In 1884, Levi Manning emigrated from Mississippi to Tucson, Arizona, and after some years established L.H. Manning and Company. He later expanded his business interests with ranching and acquired a 160-acre homestead in the Rincon Mountains. There, at an elevation of 8,000 feet, amid pine forest near a perennial spring, he selected a site for what would become his family’s summer home. Manning hired local workers to build an 11-mile wagon road to the site, which was used to transport the tools and materials used to construct his remote, five-room retreat. However, Manning would only enjoy his mountain getaway for a couple summers before his homestead was absorbed into the newly-formed Coronado National Forest in 1907.
For the next half-century, the Manning Cabin was used mostly by Forest Service fire and trail crews. During this time, it went through various states of disrepair and reconstruction. From the late 1950s until the late 1970s, the cabin was largely abandoned until it was added to the National Register of Historic Places in 1975. One again restored and back in operation, the Manning Cabin serves as a base for area research and backcountry rangers. The cabin is not open to the public, but visitors can hike to the cabin and pitch their tents in the nearby Manning Camp. This small campground has six tent sites that can accommodate up to six people each. Camping here requires obtaining a Saguaro National Park backcountry permit, which can be acquired at a park visitor center, or by mailing in a request form in advance.
There are several hiking trails that can be used to get to Manning Camp. All are long, and all are difficult. The trail from Happy Valley is 9.8 miles (one-way), and gains a total of 4,700 feet of elevation. This trail starts at the Miller Creek trailhead, near the eastern border of the park, and requires driving an unmaintained forest road; 4WD and/or a high-clearance vehicle are recommended. From the Loma Alta trailhead, in the southwest corner of the Rincon Mountain Unit, the route is 13.5 miles (one-way), and gains more than 5,700 feet of elevation. The trails to Manning Camp climb through a mix of desert scrub, oak woodlands and conifer forests. This area is home to black bears and mountain lions; store all food in the camp’s bear-proof lockers. Hikers should follow LNT guidelines, and treat all backcountry water sources.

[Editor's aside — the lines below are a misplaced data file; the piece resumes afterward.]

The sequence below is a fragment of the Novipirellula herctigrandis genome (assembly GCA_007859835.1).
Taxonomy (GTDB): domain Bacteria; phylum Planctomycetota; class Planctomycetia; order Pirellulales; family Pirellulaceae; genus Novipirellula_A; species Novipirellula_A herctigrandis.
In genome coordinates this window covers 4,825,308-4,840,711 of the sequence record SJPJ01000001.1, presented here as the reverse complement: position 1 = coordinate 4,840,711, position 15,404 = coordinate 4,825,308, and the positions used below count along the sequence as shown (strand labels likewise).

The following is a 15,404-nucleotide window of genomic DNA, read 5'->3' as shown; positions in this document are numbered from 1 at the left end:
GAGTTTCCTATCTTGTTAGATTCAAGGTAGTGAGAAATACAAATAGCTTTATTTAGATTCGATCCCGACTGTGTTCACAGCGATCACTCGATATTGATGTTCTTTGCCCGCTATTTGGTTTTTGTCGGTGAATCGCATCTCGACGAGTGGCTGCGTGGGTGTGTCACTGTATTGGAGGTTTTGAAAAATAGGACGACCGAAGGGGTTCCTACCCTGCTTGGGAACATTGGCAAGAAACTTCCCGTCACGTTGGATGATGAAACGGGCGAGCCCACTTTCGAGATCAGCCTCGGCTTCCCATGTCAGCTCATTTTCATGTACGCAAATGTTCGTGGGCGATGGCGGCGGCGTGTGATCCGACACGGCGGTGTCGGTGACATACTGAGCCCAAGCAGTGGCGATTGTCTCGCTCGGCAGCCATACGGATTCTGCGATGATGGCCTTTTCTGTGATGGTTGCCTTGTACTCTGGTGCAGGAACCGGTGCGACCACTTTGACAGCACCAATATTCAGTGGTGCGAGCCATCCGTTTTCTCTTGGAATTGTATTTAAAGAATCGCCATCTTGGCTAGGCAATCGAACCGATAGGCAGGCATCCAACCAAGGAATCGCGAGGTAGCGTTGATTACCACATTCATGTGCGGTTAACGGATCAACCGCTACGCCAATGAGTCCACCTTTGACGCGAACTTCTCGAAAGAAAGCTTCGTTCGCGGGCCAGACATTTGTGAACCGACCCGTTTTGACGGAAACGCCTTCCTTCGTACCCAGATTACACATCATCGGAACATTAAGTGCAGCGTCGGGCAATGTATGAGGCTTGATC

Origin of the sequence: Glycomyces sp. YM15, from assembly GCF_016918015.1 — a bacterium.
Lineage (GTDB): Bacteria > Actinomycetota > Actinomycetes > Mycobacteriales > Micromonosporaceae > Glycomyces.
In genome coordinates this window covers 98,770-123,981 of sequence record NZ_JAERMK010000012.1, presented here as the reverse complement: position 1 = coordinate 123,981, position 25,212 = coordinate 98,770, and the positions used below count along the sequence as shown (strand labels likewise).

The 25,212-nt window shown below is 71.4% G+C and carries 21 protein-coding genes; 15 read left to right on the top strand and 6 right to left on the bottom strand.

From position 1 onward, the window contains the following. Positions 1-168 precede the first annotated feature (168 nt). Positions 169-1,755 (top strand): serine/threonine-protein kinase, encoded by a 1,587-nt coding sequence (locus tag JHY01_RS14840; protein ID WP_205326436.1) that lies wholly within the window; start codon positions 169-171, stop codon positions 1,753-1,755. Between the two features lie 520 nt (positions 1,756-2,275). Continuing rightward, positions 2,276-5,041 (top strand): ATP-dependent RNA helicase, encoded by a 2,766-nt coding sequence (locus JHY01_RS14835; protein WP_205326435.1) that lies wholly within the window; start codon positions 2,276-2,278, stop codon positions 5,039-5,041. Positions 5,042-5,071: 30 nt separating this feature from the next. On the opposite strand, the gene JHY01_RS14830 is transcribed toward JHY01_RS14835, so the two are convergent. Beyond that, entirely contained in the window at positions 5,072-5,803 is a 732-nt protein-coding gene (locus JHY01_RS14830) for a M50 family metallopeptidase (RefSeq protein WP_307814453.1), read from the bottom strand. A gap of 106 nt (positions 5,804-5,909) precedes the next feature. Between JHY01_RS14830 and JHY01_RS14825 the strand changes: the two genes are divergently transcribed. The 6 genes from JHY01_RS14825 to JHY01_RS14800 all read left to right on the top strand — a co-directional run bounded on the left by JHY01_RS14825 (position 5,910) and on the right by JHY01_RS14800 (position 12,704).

This place is one of those little places that if you are willing to work for a camping spot you will have one of the most unique experiences. Hiking to this area is a task which I wouldn't suggest for the average day camper, but for those who like an adventure it is perfect!!
The trek in we found numerous kinds of cacti scattered throughout the duration of the hike. Many flowering which made for a dramatic view along the way!!
When the scenery changes you are met with large pine trees and such a different view, it is like night and day.
The campsite itself is positioned around a scenic and historic cabin which has a great story to tell to all those who arrive. The water here is really beautiful and when you arrive, unlike some camps where you might miss the site due to lack of signs, this one will CLEARLY indicate you have arrived.
Being that this is a backcountry site you won't find a lot of amenities here but it has spectacular views along the duration of the hike in and out as well as in the space itself.
I love this National Park. It's beautiful and mysterious. Despite close spaces to camp, it was a lot of fun. It was quiet and people were respectful. Land landscape is amazing and the cactus forests are beautiful. My tent was surrounded by coyotes, which was wonderful.